It is the best leading indicator and what causes stocks to go up or down also causes a lot of other things to happen.
By Tyler Durden
Feb 15 —Starting at around 1:50, Greenspan states the odds of sequester occurring are very high – in fact, the playdough-faced ex-Chair-head notes, “I find it very difficult to find a scenario in which [the sequester] doesn’t happen” But when asked how this will affect the economy, Awkward Alan is unusually clearly spoken – “the issue is how does it affect the stock market.”
While not so many of our leaders have taken the path to direct truthiness, Greenspan somewhat shocks a Botox’d and babbling Bartiromo when he admits “the stock market is the key player in the game of economic growth.”
Bartiromo shifts uncomfortably in her seat, strokes her imaginary beard and stares blankly as Greenspan explains that while the sequester will have a real effect on the real economy, “if the stock market can hold up through this, then the effect will be rather minor.”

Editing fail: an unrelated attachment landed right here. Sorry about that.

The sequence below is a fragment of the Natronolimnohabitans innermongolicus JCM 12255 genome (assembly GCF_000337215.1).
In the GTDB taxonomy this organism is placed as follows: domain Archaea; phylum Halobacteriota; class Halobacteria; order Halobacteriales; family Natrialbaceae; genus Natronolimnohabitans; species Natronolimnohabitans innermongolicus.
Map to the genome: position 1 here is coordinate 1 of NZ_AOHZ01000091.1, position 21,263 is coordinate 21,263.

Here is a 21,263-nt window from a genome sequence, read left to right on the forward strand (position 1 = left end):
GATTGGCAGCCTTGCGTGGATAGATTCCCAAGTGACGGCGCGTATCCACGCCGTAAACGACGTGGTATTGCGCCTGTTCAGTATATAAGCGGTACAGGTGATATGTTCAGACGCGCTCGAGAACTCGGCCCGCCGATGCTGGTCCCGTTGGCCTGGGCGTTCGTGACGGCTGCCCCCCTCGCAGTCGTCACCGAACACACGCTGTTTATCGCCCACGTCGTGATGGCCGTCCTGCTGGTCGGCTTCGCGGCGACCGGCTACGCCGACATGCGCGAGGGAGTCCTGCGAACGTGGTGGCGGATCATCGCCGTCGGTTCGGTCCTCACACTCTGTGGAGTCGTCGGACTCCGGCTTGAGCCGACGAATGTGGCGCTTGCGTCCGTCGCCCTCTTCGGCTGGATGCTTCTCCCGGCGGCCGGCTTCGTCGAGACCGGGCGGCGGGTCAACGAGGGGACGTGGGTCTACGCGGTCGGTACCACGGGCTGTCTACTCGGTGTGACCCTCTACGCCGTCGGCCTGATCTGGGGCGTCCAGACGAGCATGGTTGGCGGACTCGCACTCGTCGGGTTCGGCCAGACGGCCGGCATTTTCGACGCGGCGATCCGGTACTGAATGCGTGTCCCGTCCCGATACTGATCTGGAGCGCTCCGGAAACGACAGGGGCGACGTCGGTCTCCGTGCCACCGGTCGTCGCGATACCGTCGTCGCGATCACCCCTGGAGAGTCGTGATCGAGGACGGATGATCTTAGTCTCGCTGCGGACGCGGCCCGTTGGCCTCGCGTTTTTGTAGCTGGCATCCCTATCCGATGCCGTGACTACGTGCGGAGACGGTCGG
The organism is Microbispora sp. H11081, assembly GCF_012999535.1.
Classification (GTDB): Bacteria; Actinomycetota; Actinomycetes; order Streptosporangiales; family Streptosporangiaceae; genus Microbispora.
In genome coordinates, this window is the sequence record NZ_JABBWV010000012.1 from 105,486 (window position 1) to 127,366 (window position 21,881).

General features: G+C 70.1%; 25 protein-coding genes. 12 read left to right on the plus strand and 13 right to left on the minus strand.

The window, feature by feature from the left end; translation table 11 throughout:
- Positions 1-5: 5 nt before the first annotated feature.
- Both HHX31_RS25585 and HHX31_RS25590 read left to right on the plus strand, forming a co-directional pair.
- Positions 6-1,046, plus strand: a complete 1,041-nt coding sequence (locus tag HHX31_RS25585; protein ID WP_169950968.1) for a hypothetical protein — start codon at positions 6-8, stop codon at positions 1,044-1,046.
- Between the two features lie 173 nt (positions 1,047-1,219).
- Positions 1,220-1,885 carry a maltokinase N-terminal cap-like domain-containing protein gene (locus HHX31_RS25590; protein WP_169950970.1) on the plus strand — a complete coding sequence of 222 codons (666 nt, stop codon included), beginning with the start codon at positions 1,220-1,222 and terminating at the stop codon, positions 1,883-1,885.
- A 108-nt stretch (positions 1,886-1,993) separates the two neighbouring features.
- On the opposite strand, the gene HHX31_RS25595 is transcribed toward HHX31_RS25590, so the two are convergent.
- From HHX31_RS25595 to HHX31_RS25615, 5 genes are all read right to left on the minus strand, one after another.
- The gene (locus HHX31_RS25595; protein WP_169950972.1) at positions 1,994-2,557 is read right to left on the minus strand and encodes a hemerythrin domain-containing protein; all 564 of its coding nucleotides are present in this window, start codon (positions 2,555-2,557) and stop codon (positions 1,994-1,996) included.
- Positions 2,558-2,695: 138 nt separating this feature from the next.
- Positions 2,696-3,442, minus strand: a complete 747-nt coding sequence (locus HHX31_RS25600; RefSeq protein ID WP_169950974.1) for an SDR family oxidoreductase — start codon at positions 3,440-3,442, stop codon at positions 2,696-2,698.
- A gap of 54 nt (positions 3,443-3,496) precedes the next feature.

He ends with a couple of wonderful truthisms – data shows that not only are stock markets a leading indicator of economic activity, they are a major cause of it – 6% of the change in the growth in GDP results from changes in the value of stocks and homes. So there it is – if we didn’t already know, straight from an old horse’s mouth – it’s all about stocks!
Fiscal problems? “The problem is so severe at this stage that unless we come to terms with it in a large way, we are running into very serious trouble,” but Dr. Greenspan, if stocks stay up, it’s all good right? Greenspan’s wealth effect meme is all there is…